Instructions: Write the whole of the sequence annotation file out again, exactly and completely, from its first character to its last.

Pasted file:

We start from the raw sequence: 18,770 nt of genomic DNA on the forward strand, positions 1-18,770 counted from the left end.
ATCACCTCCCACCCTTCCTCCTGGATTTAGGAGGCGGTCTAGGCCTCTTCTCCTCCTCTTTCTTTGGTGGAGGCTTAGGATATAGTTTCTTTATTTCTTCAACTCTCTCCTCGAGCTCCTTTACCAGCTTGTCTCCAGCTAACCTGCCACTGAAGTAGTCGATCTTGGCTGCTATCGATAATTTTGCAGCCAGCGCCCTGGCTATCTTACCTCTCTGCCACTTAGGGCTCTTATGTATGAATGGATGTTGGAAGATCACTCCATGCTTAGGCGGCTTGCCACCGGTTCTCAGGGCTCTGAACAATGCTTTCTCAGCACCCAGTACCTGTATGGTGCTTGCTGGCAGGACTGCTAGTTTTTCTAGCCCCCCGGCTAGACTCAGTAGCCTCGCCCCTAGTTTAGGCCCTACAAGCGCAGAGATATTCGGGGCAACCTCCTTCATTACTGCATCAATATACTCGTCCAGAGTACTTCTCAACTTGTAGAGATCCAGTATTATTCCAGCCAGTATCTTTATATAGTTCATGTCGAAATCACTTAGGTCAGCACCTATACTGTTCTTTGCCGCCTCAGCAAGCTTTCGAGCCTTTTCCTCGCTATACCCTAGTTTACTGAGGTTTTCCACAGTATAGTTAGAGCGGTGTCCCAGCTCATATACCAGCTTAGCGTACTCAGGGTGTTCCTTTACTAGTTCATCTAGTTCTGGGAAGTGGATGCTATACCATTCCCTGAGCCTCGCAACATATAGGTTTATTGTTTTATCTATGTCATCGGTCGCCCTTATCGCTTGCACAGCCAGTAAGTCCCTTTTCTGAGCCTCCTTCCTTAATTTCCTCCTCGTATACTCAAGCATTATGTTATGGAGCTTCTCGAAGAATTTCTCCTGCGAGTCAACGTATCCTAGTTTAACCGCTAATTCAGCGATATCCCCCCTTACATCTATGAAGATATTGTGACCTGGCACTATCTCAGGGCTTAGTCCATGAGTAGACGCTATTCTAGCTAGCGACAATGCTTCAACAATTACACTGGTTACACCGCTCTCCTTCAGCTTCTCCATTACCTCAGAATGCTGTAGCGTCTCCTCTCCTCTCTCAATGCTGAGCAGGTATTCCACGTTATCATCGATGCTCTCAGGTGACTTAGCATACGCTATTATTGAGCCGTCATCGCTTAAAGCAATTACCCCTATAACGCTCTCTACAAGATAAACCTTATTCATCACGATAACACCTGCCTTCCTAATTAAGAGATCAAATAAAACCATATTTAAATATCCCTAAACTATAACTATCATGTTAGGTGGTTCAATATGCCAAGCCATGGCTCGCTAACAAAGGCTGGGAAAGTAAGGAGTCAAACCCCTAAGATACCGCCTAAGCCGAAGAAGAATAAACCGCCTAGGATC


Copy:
We start from the raw sequence: 18,770 nt of genomic DNA on the forward strand, positions 1-18,770 counted from the left end.
ATCACCTCCCACCCTTCCTCCTGGATTTAGGAGGCGGTCTAGGCCTCTTCTCCTCCTCTTTCTTTGGTGGAGGCTTAGGATATAGTTTCTTTATTTCTTCAACTCTCTCCTCGAGCTCCTTTACCAGCTTGTCTCCAGCTAACCTGCCACTGAAGTAGTCGATCTTGGCTGCTATCGATAATTTTGCAGCCAGCGCCCTGGCTATCTTACCTCTCTGCCACTTAGGGCTCTTATGTATGAATGGATGTTGGAAGATCACTCCATGCTTAGGCGGCTTGCCACCGGTTCTCAGGGCTCTGAACAATGCTTTCTCAGCACCCAGTACCTGTATGGTGCTTGCTGGCAGGACTGCTAGTTTTTCTAGCCCCCCGGCTAGACTCAGTAGCCTCGCCCCTAGTTTAGGCCCTACAAGCGCAGAGATATTCGGGGCAACCTCCTTCATTACTGCATCAATATACTCGTCCAGAGTACTTCTCAACTTGTAGAGATCCAGTATTATTCCAGCCAGTATCTTTATATAGTTCATGTCGAAATCACTTAGGTCAGCACCTATACTGTTCTTTGCCGCCTCAGCAAGCTTTCGAGCCTTTTCCTCGCTATACCCTAGTTTACTGAGGTTTTCCACAGTATAGTTAGAGCGGTGTCCCAGCTCATATACCAGCTTAGCGTACTCAGGGTGTTCCTTTACTAGTTCATCTAGTTCTGGGAAGTGGATGCTATACCATTCCCTGAGCCTCGCAACATATAGGTTTATTGTTTTATCTATGTCATCGGTCGCCCTTATCGCTTGCACAGCCAGTAAGTCCCTTTTCTGAGCCTCCTTCCTTAATTTCCTCCTCGTATACTCAAGCATTATGTTATGGAGCTTCTCGAAGAATTTCTCCTGCGAGTCAACGTATCCTAGTTTAACCGCTAATTCAGCGATATCCCCCCTTACATCTATGAAGATATTGTGACCTGGCACTATCTCAGGGCTTAGTCCATGAGTAGACGCTATTCTAGCTAGCGACAATGCTTCAACAATTACACTGGTTACACCGCTCTCCTTCAGCTTCTCCATTACCTCAGAATGCTGTAGCGTCTCCTCTCCTCTCTCAATGCTGAGCAGGTATTCCACGTTATCATCGATGCTCTCAGGTGACTTAGCATACGCTATTATTGAGCCGTCATCGCTTAAAGCAATTACCCCTATAACGCTCTCTACAAGATAAACCTTATTCATCACGATAACACCTGCCTTCCTAATTAAGAGATCAAATAAAACCATATTTAAATATCCCTAAACTATAACTATCATGTTAGGTGGTTCAATATGCCAAGCCATGGCTCGCTAACAAAGGCTGGGAAAGTAAGGAGTCAAACCCCTAAGATACCGCCTAAGCCGAAGAAGAATAAACCGCCTAGGATC